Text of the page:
PORTLAND — About 10.2 percent of the registered voters in Maine’s largest city cast a ballot today, which is a total of 4,999 voters, according to Portland’s election administrator.

“I can’t imagine it being this slow at this point at any time in the past decade,” Bud Philbrick said around noon.

That turnout is significantly down from the June 2010 primaries, when 13,477 voted, or about a 26 percent turnout, according to the city clerk’s office.

The race for the U.S. Senate is today’s main draw as voters decide which Republican and Democratic candidates will appear on November’s ballot for U.S. Senate and House elections.

Six Republicans and four Democrats seeking to fill the seat being vacated by Sen. Olympia Snowe are participating in the primary election today. The GOP also had contested primaries in both of the state’s two congressional districts.

The Senate race has generated the most interest, with Snowe’s decision to not seek a fourth term and former Gov. Angus King’s decision to run as an independent.

Peter Gaulke, a left-leaning Republican in Portland, said he couldn’t vote for any of the GOP candidates on the ballot so he wrote in King’s name.

“I’d just like to see people be more pragmatic. Ideology has gone too far,” Gaulke said. “People can rail against the government but we are the government – of the people, by the people, for the people. People need to get the work done and stop worrying about ideology. It’s not helping anybody.”

Many voters view King as difficult to beat. And Democrats worry that King, a former member of their party, could siphon off Democratic votes and give Republicans an advantage.

“The reality is that I do think Angus King will win the general election,” said Elizabeth Simpson, a Democrat who said she’d vote for King if necessary to keep the Senate out of GOP hands.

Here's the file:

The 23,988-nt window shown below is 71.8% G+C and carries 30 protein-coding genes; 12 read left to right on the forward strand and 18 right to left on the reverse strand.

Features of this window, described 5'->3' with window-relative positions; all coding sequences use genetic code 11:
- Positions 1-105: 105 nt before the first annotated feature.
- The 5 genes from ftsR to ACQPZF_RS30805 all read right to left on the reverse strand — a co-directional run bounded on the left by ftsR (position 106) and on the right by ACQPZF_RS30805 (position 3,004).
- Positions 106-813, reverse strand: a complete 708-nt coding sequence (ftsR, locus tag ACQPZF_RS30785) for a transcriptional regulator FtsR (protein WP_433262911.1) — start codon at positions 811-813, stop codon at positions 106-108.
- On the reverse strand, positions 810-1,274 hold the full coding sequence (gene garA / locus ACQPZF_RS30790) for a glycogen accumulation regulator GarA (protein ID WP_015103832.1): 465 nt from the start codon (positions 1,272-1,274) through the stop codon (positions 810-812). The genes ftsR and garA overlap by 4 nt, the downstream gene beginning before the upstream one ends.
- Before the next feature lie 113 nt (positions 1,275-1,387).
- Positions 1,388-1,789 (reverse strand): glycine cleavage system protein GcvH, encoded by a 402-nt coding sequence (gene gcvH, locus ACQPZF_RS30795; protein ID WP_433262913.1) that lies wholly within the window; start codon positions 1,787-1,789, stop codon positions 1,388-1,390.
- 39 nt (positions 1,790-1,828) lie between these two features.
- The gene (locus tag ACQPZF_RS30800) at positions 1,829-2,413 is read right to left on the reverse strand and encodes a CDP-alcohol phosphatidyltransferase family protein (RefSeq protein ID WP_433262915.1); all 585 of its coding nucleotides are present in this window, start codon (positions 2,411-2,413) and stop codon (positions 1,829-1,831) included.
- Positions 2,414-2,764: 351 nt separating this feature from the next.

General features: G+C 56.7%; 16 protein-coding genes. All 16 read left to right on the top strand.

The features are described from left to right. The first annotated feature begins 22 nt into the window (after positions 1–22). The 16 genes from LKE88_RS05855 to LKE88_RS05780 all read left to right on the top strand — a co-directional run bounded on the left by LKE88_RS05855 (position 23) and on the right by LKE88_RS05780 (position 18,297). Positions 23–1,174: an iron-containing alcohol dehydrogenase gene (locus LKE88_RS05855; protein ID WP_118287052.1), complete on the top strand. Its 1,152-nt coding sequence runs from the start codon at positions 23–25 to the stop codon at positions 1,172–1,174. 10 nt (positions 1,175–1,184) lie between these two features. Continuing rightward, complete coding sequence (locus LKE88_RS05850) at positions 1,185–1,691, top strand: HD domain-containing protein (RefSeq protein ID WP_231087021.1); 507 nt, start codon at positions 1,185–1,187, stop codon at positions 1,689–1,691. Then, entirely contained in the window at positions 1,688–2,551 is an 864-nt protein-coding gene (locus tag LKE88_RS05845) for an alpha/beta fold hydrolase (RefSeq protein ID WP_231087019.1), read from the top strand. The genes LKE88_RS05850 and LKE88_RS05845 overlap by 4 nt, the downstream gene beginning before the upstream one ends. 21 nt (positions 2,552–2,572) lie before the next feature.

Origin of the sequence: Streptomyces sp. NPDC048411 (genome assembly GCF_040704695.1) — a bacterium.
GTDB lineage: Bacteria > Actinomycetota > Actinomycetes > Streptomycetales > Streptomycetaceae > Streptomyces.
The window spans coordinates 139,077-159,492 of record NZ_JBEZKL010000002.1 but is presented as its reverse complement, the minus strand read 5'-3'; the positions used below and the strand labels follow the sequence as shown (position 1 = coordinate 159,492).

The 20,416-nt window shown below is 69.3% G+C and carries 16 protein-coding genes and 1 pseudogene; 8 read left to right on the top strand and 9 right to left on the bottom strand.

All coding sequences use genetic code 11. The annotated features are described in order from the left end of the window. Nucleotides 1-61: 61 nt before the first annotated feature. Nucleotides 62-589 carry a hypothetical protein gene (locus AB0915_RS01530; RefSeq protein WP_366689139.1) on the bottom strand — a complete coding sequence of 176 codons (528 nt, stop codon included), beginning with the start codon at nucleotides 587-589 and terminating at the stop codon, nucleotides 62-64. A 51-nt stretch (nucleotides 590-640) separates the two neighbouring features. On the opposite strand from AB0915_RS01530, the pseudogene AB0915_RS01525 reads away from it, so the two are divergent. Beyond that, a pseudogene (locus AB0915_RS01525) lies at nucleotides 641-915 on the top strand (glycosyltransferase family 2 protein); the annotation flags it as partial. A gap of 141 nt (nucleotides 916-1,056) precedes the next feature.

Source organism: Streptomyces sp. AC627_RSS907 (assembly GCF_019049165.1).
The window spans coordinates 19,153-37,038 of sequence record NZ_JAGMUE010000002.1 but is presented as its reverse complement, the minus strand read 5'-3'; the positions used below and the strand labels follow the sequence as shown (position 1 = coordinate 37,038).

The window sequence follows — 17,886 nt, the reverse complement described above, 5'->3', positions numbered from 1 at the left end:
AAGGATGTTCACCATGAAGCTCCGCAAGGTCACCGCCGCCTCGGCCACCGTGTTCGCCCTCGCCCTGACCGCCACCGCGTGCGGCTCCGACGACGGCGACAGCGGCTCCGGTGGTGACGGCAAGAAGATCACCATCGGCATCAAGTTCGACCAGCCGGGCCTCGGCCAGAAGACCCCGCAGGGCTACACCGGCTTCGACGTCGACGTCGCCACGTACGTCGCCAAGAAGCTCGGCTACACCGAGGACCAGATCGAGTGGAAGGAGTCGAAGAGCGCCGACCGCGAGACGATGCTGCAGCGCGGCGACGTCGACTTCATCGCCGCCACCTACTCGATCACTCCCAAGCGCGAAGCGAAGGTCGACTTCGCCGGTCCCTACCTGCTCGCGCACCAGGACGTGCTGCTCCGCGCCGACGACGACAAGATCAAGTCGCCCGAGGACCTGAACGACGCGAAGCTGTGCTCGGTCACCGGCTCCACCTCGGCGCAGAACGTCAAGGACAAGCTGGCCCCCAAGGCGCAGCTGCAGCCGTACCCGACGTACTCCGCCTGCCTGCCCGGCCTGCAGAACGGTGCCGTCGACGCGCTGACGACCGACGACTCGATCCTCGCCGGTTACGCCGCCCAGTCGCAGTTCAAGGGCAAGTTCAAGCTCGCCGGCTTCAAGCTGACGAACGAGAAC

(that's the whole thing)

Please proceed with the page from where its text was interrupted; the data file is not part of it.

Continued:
The lack of participation led one voter to ponder the reasons.

“It’s obviously a sad sight,” said Alex Beinstein, who recently moved to the city to attend law school.

Beinstein, who is 23 years old, said young people seem disillusioned with the political process. That helps explain the low turnout, he said.

But Beinstein also acknowleged the impact of King. Residents who plan to vote for him in the November general election are staying away, he speculated.

Beinstein, however, feels King, who is 68, is too old to be an effective, long-term leader in the Senate. He voted for Dill.

Charlie Thayer, a poll warden in Bangor, said he was surprised to see such low turnout on Tuesday given the fact that there is an open U.S. Senate seat and 10 strong candidates from the two major parties on the ballot.

Thayer characterized voter turnout in Maine’s third-largest city as “steady but light,” mirroring a trend seen in many communities throughout the state.
 
One of those U.S. Senate candidates, Republican Scott D’Amboise of Lisbon Falls, greeted Bangor voters late Tuesday afternoon. He said he’s the only candidate who was willing to challenge Olympia Snowe, the current three-term senator who will step down this year, and called his GOP rivals “opportunists” for jumping into the race only after Snowe jumped out.
 
“I’m the true conservative in this race,” D’Amboise said. “I’m the one talking about life, marriage, the 2nd amendment. The rest of these candidates are no different than Snowe.”
 
John Schneck, a Democrat running for Maine House District 16 in Bangor, also greeted voters, even though he’s unopposed in the primary. 
 
“I need to make some friends,” he joked.